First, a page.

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When I started skeptical activities in the early 1980s, I assumed that there was a millennia-old tradition in which the principles of skepticism had been developed. It soon became apparent that it wasn't that simple and that there was no such thing as skepticism per se.

I learned a lot over time. It was about what is true and what is not and to what extent we can know anything at all. It was also about how we should proceed in the knowledge process and in communication. Then, we had to ask ourselves why we were doing this in the first place.

Our knowledge itself

The ancient skeptics were convinced that we cannot really know anything because there is a counterargument for everything. They believed that we should suspend judgment on basically any assertion. This has nothing to do with science. The book "The New Skepticism" by Paul Kurtz provides a clear explanation of this complex development, which involved skepticism being developed in a new, modern, and science-compatible sense.

Gerhard Vollmer, a long-standing member of the GWUP's Scientific Advisory Board, makes his point even more clearly in "Wissenschaftstheorie im Einsatz": Our scientific statements must relate to the real world, which exists independently of us.

Another essential aspect is epistemic modesty. This includes the fact that nothing is absolutely certain, even if we know that some things have a lot of evidence. We must always be open to new ideas and considerations, even if they initially seem wrong.

Given these considerations, we can now present a few principles that should guide skeptics.

  1. Science aims to describe the real world correctly with its theories, at least approximately. This requires empirical testability.
  2. All people are equally the product of evolution and corresponding adaptations to the world. Therefore, all people are equally capable of understanding the world. Therefore, science is universalistic. Let's be skeptical of anyone who talks about Chinese, Vedic or feminist science.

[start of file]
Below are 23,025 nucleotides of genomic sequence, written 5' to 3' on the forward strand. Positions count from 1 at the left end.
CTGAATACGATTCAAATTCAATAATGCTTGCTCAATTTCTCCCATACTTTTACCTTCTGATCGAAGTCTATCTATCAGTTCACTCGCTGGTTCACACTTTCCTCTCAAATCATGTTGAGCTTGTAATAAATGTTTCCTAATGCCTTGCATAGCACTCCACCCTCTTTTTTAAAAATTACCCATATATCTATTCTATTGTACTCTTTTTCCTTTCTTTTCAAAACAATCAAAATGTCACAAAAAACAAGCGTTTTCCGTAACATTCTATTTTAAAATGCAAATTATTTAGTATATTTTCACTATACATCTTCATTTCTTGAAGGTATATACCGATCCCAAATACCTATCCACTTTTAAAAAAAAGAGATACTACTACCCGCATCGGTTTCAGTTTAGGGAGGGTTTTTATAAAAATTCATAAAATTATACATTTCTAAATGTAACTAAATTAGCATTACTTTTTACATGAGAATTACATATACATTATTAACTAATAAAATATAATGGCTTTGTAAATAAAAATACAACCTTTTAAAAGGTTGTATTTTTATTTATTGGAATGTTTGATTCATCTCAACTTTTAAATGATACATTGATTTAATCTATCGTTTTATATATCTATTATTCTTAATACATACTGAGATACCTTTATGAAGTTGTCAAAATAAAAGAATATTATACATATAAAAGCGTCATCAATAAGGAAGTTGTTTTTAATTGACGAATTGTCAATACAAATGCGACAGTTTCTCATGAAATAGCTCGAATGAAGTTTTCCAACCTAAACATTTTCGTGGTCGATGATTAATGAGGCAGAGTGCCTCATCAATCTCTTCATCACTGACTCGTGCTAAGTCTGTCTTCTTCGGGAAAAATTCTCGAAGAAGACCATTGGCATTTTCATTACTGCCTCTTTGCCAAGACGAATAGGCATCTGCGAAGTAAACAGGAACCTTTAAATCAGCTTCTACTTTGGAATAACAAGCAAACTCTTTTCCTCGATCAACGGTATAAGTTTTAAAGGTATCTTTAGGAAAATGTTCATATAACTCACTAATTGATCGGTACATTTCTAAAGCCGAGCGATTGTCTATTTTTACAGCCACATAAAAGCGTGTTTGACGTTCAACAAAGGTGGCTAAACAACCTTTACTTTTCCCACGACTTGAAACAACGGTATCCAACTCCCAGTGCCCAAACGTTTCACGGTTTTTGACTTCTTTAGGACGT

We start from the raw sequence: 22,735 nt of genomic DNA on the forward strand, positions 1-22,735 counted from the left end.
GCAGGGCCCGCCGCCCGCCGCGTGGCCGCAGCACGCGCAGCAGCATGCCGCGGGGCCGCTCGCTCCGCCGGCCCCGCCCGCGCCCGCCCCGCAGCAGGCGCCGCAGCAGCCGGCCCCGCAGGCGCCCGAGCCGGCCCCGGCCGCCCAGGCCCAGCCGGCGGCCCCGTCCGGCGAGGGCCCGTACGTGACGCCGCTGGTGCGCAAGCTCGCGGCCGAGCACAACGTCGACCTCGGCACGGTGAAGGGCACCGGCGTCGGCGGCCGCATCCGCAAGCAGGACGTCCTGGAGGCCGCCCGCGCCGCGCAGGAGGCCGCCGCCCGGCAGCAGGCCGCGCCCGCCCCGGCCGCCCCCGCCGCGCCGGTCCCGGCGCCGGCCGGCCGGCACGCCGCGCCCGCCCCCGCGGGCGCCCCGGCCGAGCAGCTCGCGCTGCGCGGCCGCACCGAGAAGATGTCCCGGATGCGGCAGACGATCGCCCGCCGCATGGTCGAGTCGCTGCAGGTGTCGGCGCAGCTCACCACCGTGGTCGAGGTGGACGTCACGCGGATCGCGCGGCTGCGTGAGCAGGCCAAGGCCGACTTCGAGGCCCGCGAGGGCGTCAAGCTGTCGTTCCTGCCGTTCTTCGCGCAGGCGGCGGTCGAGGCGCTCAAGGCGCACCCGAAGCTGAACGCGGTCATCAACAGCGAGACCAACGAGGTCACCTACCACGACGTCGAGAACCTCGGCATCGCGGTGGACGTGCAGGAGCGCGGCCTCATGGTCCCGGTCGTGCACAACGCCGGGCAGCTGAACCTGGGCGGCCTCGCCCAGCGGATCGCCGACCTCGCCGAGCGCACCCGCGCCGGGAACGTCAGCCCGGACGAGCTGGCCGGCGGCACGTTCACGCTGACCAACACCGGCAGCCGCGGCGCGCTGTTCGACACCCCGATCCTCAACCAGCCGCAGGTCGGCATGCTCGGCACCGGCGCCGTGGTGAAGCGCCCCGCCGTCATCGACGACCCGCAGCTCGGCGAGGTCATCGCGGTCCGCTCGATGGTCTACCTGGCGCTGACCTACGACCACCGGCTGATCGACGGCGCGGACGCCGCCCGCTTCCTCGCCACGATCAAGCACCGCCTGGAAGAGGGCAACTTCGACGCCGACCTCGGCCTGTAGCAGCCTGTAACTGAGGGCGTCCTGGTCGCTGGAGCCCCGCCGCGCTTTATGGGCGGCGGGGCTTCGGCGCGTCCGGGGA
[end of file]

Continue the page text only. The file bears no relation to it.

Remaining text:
3. There are different levels of knowledge. Some are still provisional, while we can be quite certain about others. This justifies our epistemic modesty: we must be open to correction and ready for new evidence and arguments.
  4. Wishful thinking and self-deception exist in science as in any other field. We can build up moralising barriers and immunise ourselves against criticism. Magicians like James Randi have shown us how easy it is for us – especially scientists – to deceive ourselves. This is why engaging in substantive and methodological criticism is crucial to correct errors, discover blind spots and develop new ideas.
  5. The arguments, not the people and their affiliations, are what count. Even if we don't like these people for other reasons, we mustn't let that influence our assessment of their arguments. A rational and constructive approach to unpopular theses is fundamental to the scientific process. After all, we could be wrong.
  6. There must be no taboos in the pursuit of knowledge. It goes without saying that there are ethical limits to the methods. For example, we do not carry out human experiments.

Dealing with Others

Dealing with others, especially opponents we don't like, has two components. First, they could present arguments that advance our knowledge, be it in the matter itself or in their assessment of why they believe something. Secondly, we have to treat others decently.

There are excellent guides for dealing with unfounded claims, such as "Proper Criticism" by Ray Hyman. It provides clear guidance on how to deal with these topics. Communication is also crucial. We must always treat our opponents with care.

Practically, this means being firm on the issue but polite in tone and behaviour. Insults and insinuations of motives have no place in a good relationship, especially not a scientifically skeptical one. Ad hominem arguments have no place in a fair discussion. Someone can be a scoundrel and still be right. Another person can be likeable and still be wrong. This is about arguments, not people.

Why are we doing this?

We don't like to be deceived. We want to know how things really are. Nobody likes to be deceived.

But there is another reason, which the first president of the GWUP, Irmgard Oepen, made clear to us: "It's not about being right; it's about protecting the patient." Put another way: Nobody wants to make detrimental or harmful decisions due to false information. The consequences of misleading information must be considered.

One thing is clear: the people affected make their own decisions and have the right to make the wrong decision, but they must accept the consequences. The attitude described in the previous section is also crucial here. Even if we make accurate and truthful statements, we will be ignored if we are perceived as merely representing a political or ideological orientation.